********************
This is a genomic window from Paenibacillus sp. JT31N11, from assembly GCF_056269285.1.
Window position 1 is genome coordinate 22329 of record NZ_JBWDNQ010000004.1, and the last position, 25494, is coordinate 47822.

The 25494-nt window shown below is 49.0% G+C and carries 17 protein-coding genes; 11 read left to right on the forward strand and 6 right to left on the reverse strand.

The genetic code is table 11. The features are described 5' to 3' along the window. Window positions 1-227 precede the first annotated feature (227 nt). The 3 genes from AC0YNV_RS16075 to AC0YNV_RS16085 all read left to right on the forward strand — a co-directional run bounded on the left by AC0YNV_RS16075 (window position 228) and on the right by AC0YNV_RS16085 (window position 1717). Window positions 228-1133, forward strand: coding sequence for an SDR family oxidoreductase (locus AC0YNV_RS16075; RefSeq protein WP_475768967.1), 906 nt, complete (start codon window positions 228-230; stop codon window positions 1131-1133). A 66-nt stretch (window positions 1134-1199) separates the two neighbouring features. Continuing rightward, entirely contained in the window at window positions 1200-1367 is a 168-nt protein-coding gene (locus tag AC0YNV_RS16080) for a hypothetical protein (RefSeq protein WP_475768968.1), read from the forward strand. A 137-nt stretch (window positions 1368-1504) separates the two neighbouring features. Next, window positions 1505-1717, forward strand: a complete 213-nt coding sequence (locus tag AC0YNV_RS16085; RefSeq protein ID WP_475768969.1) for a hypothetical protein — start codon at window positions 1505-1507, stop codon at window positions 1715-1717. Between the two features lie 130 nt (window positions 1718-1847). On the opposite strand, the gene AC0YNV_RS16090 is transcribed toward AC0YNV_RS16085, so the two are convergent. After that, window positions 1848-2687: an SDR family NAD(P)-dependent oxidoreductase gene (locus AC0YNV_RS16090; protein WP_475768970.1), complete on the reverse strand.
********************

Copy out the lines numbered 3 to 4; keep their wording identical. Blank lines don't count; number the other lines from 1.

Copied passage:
The 25494-nt window shown below is 49.0% G+C and carries 17 protein-coding genes; 11 read left to right on the forward strand and 6 right to left on the reverse strand.

The genetic code is table 11. The features are described 5' to 3' along the window. Window positions 1-227 precede the first annotated feature (227 nt). The 3 genes from AC0YNV_RS16075 to AC0YNV_RS16085 all read left to right on the forward strand — a co-directional run bounded on the left by AC0YNV_RS16075 (window position 228) and on the right by AC0YNV_RS16085 (window position 1717). Window positions 228-1133, forward strand: coding sequence for an SDR family oxidoreductase (locus AC0YNV_RS16075; RefSeq protein WP_475768967.1), 906 nt, complete (start codon window positions 228-230; stop codon window positions 1131-1133). A 66-nt stretch (window positions 1134-1199) separates the two neighbouring features. Continuing rightward, entirely contained in the window at window positions 1200-1367 is a 168-nt protein-coding gene (locus tag AC0YNV_RS16080) for a hypothetical protein (RefSeq protein WP_475768968.1), read from the forward strand. A 137-nt stretch (window positions 1368-1504) separates the two neighbouring features. Next, window positions 1505-1717, forward strand: a complete 213-nt coding sequence (locus tag AC0YNV_RS16085; RefSeq protein ID WP_475768969.1) for a hypothetical protein — start codon at window positions 1505-1507, stop codon at window positions 1715-1717. Between the two features lie 130 nt (window positions 1718-1847). On the opposite strand, the gene AC0YNV_RS16090 is transcribed toward AC0YNV_RS16085, so the two are convergent. After that, window positions 1848-2687: an SDR family NAD(P)-dependent oxidoreductase gene (locus AC0YNV_RS16090; protein WP_475768970.1), complete on the reverse strand.